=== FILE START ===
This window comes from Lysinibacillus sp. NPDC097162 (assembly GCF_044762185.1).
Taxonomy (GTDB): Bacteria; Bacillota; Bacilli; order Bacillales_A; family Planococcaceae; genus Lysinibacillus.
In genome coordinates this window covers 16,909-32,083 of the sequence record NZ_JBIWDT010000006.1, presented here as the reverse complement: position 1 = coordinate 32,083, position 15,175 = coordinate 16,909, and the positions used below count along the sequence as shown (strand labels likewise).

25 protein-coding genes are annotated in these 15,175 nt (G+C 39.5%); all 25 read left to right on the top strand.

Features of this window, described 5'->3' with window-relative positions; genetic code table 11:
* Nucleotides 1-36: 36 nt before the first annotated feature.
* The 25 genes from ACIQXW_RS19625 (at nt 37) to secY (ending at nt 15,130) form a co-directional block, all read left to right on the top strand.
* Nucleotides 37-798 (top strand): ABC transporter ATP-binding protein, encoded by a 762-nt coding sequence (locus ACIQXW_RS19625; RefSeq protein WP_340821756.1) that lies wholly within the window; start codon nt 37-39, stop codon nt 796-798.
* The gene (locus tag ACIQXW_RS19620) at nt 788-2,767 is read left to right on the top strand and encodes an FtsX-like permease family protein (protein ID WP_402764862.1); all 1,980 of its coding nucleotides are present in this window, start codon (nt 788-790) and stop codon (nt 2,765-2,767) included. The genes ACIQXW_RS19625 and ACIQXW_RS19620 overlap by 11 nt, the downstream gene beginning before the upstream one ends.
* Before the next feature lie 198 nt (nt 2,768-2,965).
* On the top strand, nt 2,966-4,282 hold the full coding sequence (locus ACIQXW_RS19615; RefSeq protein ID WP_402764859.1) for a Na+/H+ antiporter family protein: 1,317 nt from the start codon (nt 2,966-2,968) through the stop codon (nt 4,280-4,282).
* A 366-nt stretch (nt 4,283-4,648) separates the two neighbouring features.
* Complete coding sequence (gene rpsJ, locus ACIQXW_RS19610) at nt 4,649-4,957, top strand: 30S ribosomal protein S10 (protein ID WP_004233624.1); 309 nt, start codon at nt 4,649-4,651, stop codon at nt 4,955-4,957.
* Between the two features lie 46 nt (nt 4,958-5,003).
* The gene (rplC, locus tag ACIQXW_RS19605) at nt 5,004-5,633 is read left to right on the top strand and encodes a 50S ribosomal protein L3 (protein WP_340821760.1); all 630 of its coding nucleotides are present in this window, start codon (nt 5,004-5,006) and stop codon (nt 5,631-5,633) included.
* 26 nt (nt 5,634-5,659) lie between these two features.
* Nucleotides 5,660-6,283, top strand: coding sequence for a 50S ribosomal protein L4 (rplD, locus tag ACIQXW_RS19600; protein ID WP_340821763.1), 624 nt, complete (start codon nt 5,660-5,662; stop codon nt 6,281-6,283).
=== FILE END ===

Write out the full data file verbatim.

This window comes from Lysinibacillus sp. NPDC097162 (assembly GCF_044762185.1).
Taxonomy (GTDB): Bacteria; Bacillota; Bacilli; order Bacillales_A; family Planococcaceae; genus Lysinibacillus.
In genome coordinates this window covers 16,909-32,083 of the sequence record NZ_JBIWDT010000006.1, presented here as the reverse complement: position 1 = coordinate 32,083, position 15,175 = coordinate 16,909, and the positions used below count along the sequence as shown (strand labels likewise).

25 protein-coding genes are annotated in these 15,175 nt (G+C 39.5%); all 25 read left to right on the top strand.

Features of this window, described 5'->3' with window-relative positions; genetic code table 11:
* Nucleotides 1-36: 36 nt before the first annotated feature.
* The 25 genes from ACIQXW_RS19625 (at nt 37) to secY (ending at nt 15,130) form a co-directional block, all read left to right on the top strand.
* Nucleotides 37-798 (top strand): ABC transporter ATP-binding protein, encoded by a 762-nt coding sequence (locus ACIQXW_RS19625; RefSeq protein WP_340821756.1) that lies wholly within the window; start codon nt 37-39, stop codon nt 796-798.
* The gene (locus tag ACIQXW_RS19620) at nt 788-2,767 is read left to right on the top strand and encodes an FtsX-like permease family protein (protein ID WP_402764862.1); all 1,980 of its coding nucleotides are present in this window, start codon (nt 788-790) and stop codon (nt 2,765-2,767) included. The genes ACIQXW_RS19625 and ACIQXW_RS19620 overlap by 11 nt, the downstream gene beginning before the upstream one ends.
* Before the next feature lie 198 nt (nt 2,768-2,965).
* On the top strand, nt 2,966-4,282 hold the full coding sequence (locus ACIQXW_RS19615; RefSeq protein ID WP_402764859.1) for a Na+/H+ antiporter family protein: 1,317 nt from the start codon (nt 2,966-2,968) through the stop codon (nt 4,280-4,282).
* A 366-nt stretch (nt 4,283-4,648) separates the two neighbouring features.
* Complete coding sequence (gene rpsJ, locus ACIQXW_RS19610) at nt 4,649-4,957, top strand: 30S ribosomal protein S10 (protein ID WP_004233624.1); 309 nt, start codon at nt 4,649-4,651, stop codon at nt 4,955-4,957.
* Between the two features lie 46 nt (nt 4,958-5,003).
* The gene (rplC, locus tag ACIQXW_RS19605) at nt 5,004-5,633 is read left to right on the top strand and encodes a 50S ribosomal protein L3 (protein WP_340821760.1); all 630 of its coding nucleotides are present in this window, start codon (nt 5,004-5,006) and stop codon (nt 5,631-5,633) included.
* 26 nt (nt 5,634-5,659) lie between these two features.
* Nucleotides 5,660-6,283, top strand: coding sequence for a 50S ribosomal protein L4 (rplD, locus tag ACIQXW_RS19600; protein ID WP_340821763.1), 624 nt, complete (start codon nt 5,660-5,662; stop codon nt 6,281-6,283).